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  • How to Buy a Printer

A Guide to Printer Purchasing

When it comes to printers, there are so many choices it can be overwhelming. Laser or ink jet? All-in-one or standalone? This simple guide breaks it down for you so that you can easily select the printer that fits your needs.

Before we get started, it’s helpful to know that most manufacturers include the same legend of letters or characters that identify a printer’s features. When you see one of the following letters in a printer’s item number or description, now you’ll know what it refers to. Here’s a short, but useful list:

  • MFC or MFP = Multifunction Machine Printer
  • N = Network Ready Printer
  • T = Additional Tray
  • W = Wireless Network Ready
  • X = Duplex, Tray, and Networkable

 Your printing needs

And that’s the first step. To pick the right printer you have to understand how you’ll use it. This checklist will help you think it through and you can view these two situations to see how the process works.

√ Do you print large volumes of black-and-white text?

√ What are your print volumes for other kinds of documents?

√ How often do you print photos?

√ Do you print 4” x 6” photos or full-page ones?

√ If you print photos or graphics often, are they in a range of colors or predominately one or two colors?

√ Do you also frequently scan, copy and fax?

√ If you scan often, is it text or also photos?

 

Printer types

Now that you understand how you’ll use your printer, we’ll look at definitions and the pros and cons of different types of printers.

 

Laser printers

Definition: Laser printers transfer powdered ink, called toner, to paper. You can buy one that prints only in black and white (B&W), or one that also prints in color. The printer can be all-in-one (including copy, scan, and sometimes fax capabilities) or standalone.

 

B&W laser printer

Pros Cons
Print quality – text Excellent-quality, sharp B&W documents.
Print quality – photos Prints poor-quality photos and doesn’t accept glossy photo paper or other specialty papers.
Print quality – graphics Fine for B&W charts, graphs, line drawings
Speed Faster than inkjet printers— usually 12 to 18 pages/minute for standalone models; all-in-one models are slower.
Cost A range of prices, starting around $150 for a standalone. Usually more expensive than inkjet printers.
Ink/toner cost Less expensive than inkjet cartridges and last longer/ print more pages. Cost/page is around $.03.
Other Can be networked. Tend to last longer than inkjet printers. Bulkier than inkjet printers.

 

Color laser printer

Pros Cons
Print quality – text Excellent-quality, sharp B&W and color documents.
Print quality – photos Prints poor-to-average quality photos and doesn’t accept glossy photo paper or other specialty papers.
Print quality – graphics Fine for B&W and color charts, graphs, line drawings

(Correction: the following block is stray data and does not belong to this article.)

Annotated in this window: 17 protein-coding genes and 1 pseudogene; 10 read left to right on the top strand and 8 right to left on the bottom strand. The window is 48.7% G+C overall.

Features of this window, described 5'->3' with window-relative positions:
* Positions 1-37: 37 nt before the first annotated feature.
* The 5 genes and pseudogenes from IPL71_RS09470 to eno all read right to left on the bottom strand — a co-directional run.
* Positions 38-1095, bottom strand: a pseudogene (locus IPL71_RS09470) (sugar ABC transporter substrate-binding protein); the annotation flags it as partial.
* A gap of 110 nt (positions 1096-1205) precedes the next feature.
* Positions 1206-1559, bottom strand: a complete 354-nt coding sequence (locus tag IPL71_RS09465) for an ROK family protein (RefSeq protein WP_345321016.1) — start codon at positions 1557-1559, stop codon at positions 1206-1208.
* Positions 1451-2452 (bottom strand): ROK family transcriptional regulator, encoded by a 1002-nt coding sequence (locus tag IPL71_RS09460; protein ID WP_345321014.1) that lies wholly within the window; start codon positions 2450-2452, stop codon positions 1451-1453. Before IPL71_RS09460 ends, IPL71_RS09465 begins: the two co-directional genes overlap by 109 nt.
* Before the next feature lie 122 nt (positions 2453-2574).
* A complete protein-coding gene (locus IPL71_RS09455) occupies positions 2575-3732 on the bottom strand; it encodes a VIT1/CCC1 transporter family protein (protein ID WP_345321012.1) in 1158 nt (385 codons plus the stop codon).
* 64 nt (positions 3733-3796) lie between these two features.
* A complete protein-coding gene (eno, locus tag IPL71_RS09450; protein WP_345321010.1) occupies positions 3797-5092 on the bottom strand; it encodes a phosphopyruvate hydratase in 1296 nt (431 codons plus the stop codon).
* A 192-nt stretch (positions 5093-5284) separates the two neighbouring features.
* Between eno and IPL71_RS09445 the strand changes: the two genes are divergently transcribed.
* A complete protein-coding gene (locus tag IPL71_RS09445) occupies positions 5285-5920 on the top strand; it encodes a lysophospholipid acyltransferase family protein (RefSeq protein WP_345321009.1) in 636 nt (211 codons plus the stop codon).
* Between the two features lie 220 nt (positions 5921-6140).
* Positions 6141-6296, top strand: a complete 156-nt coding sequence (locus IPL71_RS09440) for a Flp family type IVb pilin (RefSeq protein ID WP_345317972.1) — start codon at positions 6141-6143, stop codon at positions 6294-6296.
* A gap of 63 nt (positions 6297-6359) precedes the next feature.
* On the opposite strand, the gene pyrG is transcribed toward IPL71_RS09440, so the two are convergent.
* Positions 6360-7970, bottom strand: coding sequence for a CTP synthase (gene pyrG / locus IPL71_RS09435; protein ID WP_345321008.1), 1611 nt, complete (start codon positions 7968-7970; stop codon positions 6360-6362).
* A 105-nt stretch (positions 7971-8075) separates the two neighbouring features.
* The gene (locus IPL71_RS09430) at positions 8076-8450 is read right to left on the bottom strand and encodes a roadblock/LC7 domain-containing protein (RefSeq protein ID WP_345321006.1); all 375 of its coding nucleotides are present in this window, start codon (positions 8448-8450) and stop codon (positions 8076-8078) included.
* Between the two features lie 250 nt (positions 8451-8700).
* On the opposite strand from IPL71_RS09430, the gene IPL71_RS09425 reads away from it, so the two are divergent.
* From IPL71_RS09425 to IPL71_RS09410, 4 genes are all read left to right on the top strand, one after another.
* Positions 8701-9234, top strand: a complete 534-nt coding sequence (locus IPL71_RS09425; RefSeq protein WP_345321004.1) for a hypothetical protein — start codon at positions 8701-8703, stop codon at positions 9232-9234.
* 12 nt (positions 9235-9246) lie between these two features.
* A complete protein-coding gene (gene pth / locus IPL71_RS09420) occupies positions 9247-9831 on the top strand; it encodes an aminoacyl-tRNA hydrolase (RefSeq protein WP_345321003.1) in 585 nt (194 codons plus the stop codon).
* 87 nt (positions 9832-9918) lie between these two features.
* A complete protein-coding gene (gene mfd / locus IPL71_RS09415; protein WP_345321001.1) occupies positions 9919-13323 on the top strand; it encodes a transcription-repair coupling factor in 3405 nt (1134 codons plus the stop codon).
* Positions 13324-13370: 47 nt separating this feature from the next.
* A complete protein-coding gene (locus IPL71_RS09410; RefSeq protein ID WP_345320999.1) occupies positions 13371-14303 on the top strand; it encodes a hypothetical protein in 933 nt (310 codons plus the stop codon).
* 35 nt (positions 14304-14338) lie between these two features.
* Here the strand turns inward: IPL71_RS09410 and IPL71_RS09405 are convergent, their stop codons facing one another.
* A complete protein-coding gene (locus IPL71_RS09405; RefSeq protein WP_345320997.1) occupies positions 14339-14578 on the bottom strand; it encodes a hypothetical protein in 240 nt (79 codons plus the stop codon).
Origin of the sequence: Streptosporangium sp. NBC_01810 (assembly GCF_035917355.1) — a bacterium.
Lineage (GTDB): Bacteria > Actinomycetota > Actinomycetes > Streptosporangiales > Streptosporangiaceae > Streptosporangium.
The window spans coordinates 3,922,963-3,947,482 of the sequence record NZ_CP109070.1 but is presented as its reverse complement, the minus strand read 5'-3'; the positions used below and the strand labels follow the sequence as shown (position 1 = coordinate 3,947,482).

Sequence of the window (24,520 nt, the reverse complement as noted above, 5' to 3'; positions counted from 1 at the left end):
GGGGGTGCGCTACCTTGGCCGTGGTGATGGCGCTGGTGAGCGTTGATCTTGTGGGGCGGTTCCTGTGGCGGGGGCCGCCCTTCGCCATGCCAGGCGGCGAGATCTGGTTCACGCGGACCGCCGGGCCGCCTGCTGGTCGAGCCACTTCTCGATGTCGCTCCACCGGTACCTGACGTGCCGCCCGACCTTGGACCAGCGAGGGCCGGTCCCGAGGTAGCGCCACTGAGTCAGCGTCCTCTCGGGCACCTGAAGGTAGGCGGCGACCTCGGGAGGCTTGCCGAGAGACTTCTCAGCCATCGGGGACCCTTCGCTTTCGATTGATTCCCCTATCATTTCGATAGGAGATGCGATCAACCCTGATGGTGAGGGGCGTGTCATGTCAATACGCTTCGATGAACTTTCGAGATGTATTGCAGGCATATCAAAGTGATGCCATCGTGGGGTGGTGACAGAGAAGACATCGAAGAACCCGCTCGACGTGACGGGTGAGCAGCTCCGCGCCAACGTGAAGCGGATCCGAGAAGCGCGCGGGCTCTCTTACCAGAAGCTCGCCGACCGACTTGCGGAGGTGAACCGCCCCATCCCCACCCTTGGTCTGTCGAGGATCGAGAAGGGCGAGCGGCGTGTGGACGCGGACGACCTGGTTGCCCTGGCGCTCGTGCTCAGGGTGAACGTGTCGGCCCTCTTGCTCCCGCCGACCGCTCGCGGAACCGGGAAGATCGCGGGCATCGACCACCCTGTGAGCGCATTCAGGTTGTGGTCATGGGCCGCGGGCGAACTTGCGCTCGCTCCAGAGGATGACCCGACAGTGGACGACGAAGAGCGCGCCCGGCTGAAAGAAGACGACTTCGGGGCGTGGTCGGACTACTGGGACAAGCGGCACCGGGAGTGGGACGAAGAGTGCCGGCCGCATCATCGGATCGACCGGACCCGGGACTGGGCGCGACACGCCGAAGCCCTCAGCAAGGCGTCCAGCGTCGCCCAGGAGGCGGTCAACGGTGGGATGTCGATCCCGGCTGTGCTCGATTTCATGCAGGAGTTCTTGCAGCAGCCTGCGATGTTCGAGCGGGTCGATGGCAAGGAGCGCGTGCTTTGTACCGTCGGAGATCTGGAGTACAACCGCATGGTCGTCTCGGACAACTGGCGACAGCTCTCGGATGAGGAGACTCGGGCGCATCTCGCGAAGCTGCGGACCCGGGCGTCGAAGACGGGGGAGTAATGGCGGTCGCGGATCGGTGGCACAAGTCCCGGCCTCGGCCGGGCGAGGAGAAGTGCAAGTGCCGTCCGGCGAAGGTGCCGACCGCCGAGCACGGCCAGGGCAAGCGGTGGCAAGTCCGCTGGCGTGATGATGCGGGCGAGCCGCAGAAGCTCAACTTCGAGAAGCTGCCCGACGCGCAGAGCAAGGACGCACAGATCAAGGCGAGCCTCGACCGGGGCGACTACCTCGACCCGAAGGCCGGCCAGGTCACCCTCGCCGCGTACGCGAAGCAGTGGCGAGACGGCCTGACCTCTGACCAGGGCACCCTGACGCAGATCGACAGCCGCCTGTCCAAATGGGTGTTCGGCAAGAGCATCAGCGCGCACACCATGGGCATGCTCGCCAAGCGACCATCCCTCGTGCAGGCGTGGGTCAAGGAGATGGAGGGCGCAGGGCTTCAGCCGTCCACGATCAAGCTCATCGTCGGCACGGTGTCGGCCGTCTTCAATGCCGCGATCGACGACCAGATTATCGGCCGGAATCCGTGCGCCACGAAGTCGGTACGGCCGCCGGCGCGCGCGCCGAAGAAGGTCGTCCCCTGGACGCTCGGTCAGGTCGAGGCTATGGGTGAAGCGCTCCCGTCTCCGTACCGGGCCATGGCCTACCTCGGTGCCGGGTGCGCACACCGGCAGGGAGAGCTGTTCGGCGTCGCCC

Speed Almost as fast as B&W laser models for text documents. All-in-one models are slower than standalone, but both types are faster than inkjet printers.
Cost A range of prices, with standalone models starting around $300.
Ink/toner cost At high volumes, the cost per page for color documents is lower than with inkjet printers. The lowest-cost printers use the most expensive toner, often as costly and low capacity as inkjet cartridges or more so.
Other Can be networked. Tend to last longer than inkjet printers. All-in-one models are often quite bulky.

 

Inkjet printer

Definition: Sprays drops of ink onto paper. Ink cartridges come in B&W and color, and some printers use separate color cartridges for blue (cyan), magenta and yellow. Some also use additional cartridges for other colors.

 

Pros Cons
Print quality – text Quality isn’t quite as sharp as with laser printers.
Print quality – photos Excellent. Similar in quality to professional photo labs.
Print quality – graphics Excellent.  
Speed Slower than laser printers, about 2 to 9 pages/minute for text. Much slower for color photos.
Cost Less expensive than laser printers, ranging from about $30 to $400.
Ink/toner cost At low volumes, the cost per page to print color documents is lower than with laser printers. More expensive than toner for B&W laser printers—and some high-end color laser printers—and cartridges print far fewer pages.
Other Most can hook up directly by cable to a digital camera through a PictBridge connection or print directly from a camera’s photo (SD) card. Tend not to last as long as laser printers.

 

Compact photo printers

Definition: Small printers that use inkjet or dye sublimation to print 4” x 6” photos on glossy photo paper. A few models can print 5” x 7” photos.

 

Pros Cons
Print quality – text N/A N/A
Print quality – photos Excellent. Similar in quality to professional photo labs.
Print quality – graphics N/A N/A
Speed Considerably slower than laser printers.
Cost $100 to $200
Ink/toner cost More expensive than toner for B&W laser printers—and some high-end color laser printers—and cartridges print far fewer pages.
Other Most can hook up directly by cable to a digital camera through a PictBridge connection or print directly from a camera’s photo (SD) card.